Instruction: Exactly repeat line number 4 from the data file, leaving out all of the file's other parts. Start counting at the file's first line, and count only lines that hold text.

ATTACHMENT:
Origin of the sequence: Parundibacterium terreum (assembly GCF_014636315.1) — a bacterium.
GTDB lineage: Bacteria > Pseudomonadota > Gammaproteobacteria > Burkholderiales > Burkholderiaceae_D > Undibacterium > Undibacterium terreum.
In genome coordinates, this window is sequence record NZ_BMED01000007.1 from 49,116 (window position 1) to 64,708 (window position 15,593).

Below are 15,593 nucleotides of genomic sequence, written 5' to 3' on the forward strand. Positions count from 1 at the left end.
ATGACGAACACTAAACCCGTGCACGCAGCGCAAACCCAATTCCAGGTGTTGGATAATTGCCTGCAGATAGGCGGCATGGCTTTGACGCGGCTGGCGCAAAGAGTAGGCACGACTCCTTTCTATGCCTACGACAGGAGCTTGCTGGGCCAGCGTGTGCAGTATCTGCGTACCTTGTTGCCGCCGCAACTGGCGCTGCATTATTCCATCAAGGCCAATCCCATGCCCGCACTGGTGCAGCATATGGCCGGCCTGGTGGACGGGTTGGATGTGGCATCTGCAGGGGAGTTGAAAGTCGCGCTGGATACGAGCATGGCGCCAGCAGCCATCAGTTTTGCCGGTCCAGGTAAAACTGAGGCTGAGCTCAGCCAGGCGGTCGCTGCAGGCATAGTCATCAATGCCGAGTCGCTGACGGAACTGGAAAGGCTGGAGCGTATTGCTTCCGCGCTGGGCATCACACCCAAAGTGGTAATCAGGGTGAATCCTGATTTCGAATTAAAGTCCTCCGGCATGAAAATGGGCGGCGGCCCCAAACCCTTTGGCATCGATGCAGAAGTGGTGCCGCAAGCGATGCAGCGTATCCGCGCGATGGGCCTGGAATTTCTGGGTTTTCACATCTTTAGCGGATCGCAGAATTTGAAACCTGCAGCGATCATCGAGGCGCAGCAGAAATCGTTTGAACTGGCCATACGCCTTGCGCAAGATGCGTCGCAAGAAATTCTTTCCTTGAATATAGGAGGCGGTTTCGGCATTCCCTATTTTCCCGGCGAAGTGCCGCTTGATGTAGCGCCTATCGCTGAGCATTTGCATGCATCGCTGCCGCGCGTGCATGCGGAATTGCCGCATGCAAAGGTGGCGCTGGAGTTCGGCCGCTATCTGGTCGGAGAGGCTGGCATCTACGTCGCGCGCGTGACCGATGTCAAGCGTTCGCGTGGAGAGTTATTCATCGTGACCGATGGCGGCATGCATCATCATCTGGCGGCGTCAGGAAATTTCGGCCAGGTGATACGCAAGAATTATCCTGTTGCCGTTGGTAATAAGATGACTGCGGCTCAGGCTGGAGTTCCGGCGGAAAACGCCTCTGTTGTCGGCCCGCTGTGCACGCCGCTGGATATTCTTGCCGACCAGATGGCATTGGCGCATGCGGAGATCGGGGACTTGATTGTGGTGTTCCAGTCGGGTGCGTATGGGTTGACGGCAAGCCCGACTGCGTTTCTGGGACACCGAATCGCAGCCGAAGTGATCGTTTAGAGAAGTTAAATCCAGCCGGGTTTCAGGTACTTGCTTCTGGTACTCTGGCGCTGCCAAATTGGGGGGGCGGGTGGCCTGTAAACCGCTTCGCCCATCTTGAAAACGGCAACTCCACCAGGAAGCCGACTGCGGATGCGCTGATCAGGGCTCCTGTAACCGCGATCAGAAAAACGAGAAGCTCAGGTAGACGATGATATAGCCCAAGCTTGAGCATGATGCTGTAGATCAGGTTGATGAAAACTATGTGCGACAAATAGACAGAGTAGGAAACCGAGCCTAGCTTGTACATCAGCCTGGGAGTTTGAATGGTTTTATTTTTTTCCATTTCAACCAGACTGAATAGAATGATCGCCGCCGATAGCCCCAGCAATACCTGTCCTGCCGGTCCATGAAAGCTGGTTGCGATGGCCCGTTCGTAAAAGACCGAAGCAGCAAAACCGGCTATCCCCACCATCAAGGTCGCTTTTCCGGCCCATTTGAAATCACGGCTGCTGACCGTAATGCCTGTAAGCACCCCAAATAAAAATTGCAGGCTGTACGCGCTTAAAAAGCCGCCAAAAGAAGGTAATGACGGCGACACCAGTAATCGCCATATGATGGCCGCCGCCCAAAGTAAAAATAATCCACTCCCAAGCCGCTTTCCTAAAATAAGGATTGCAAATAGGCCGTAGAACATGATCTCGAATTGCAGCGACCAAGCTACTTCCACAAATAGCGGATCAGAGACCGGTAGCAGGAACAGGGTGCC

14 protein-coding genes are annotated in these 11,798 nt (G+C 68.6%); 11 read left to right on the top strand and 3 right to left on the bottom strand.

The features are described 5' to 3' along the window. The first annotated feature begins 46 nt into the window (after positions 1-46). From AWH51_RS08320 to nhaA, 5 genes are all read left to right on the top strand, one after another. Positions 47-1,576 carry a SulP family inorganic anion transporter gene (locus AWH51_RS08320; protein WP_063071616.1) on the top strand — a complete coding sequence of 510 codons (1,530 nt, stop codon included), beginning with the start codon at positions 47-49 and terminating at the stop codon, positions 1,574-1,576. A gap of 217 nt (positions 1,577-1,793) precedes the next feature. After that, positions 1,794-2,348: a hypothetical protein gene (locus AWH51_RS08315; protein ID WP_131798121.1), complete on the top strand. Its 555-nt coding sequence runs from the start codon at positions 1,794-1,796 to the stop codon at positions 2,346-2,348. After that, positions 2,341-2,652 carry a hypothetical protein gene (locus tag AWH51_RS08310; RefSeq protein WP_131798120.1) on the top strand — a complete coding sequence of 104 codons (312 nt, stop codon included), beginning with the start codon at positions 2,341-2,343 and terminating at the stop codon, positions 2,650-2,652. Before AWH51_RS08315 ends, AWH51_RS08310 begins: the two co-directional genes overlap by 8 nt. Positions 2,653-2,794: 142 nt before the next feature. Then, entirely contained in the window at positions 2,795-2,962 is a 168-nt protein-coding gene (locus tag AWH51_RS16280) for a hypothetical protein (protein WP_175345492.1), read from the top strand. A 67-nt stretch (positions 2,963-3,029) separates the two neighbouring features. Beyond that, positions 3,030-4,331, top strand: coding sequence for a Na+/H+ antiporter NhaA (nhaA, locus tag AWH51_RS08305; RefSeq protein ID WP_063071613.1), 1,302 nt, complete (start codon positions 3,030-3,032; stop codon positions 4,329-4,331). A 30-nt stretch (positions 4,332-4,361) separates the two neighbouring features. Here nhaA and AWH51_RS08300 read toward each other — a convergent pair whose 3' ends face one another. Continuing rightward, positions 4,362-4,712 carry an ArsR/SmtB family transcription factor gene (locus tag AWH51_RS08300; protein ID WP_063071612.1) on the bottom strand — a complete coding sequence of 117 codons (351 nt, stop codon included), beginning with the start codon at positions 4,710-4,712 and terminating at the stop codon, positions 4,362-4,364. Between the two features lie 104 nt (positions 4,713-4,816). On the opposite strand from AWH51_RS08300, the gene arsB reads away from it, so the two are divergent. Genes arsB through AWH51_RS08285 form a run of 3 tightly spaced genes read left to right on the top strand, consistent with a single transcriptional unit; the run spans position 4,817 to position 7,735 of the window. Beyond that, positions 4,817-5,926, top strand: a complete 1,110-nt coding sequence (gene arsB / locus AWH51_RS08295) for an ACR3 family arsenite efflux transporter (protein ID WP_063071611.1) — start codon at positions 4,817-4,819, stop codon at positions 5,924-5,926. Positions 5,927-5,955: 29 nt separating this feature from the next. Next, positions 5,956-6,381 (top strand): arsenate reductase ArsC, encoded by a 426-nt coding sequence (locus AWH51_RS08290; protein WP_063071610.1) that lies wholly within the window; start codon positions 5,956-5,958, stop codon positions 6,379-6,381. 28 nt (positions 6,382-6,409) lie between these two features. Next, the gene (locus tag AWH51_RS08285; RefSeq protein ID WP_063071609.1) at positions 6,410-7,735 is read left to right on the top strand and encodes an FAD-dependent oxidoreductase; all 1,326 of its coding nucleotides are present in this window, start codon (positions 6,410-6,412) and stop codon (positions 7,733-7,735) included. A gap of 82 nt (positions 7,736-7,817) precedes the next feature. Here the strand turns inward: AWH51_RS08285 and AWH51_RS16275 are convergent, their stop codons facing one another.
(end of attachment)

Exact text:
Below are 15,593 nucleotides of genomic sequence, written 5' to 3' on the forward strand. Positions count from 1 at the left end.